committed themselves to ex-
changes similar to the one Dr.
Sheppard is undertaking Coble
said.
He noted that last year there
were a half dozen faculty on tem-
porary teachingassignments in the
schools. He said the Shep-
pard Burden exchange is the first
of the true, one-on-one
facultyteacher exchanges.
Coble says he views the pro-
gram as being a mutual benefit to
college professors and high
school teachers. "We see it as a
method for improving teacher
education in general but I think
the primary help will be received
back on our campus he said.
"What we are doing is renew-
ing our knowledge of the realities
of the public school classroom
he said. "This is an attempt to br-
ing us up to date
The exchange program is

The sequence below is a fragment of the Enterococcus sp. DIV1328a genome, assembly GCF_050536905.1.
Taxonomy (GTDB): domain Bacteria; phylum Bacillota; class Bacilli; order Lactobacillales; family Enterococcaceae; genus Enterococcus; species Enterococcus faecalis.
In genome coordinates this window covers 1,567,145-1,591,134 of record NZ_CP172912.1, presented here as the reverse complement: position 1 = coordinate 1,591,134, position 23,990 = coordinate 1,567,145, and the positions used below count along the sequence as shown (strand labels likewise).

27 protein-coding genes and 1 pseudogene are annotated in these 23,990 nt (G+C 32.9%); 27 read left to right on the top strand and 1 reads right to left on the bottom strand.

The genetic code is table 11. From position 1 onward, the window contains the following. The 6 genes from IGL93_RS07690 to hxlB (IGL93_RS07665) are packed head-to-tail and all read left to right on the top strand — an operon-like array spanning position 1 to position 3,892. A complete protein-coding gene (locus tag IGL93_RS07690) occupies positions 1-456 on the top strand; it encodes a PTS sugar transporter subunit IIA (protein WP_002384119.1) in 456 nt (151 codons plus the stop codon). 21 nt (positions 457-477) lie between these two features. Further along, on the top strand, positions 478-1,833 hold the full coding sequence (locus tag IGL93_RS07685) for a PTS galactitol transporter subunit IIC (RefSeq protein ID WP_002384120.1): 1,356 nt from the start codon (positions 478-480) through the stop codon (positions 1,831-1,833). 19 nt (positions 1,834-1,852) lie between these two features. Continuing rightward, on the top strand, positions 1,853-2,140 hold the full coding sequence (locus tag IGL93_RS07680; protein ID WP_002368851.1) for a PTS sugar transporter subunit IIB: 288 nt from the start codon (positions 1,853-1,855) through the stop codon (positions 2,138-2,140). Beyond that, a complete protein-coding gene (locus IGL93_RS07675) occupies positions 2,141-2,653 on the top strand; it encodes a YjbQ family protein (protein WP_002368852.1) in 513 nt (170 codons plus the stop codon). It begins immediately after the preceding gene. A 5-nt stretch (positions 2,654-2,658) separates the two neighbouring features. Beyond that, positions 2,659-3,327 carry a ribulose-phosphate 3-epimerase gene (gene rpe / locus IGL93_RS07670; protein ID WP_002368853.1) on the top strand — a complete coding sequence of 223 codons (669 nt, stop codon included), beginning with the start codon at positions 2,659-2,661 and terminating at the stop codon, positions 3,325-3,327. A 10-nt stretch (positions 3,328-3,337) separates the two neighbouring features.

directed by a committee headed
by Dr. Robert Barnes. Under the
guidelines developed by the com-
mittee about 10 percent of the
150 teacher education faculty
members would be involved in
the teacher exchanges each year.
On The Inside
Announcements2
Editorials
Entertainment7
Classifieds
Sports10
�Style Editor Tina Maroschak
reviews the new play The
Diviners which opened last
night in McGinnis Theatre.
See Entertainment, page 7.
m j lidfc�dMfcMfcrfti
I
f 1


i





2 THE EAST CAROLINIAN FEBRUARY ?, 19t3
Announcements
Student Union Recreation
Committee
will meet on Moo Peb II lUpir in room
17 o� Vondenhall Student Center All
member� and interested students are urged
to atleno
Student Union Travel
Committee
will meet on Thurs . F-eb 14 at 4 p m In
room 241 of Mendenhall Student Center All
member and interested students are urged
to attend
Thirty Second Spot For
Concert Band
Join the United States Air Force Tactical Air
Command Band tor a very special evening of
musn-ai entertainment Sat Feb 23 at the
Wight Auditorulm This outstanding
muslcai group on tour �rom Langley Air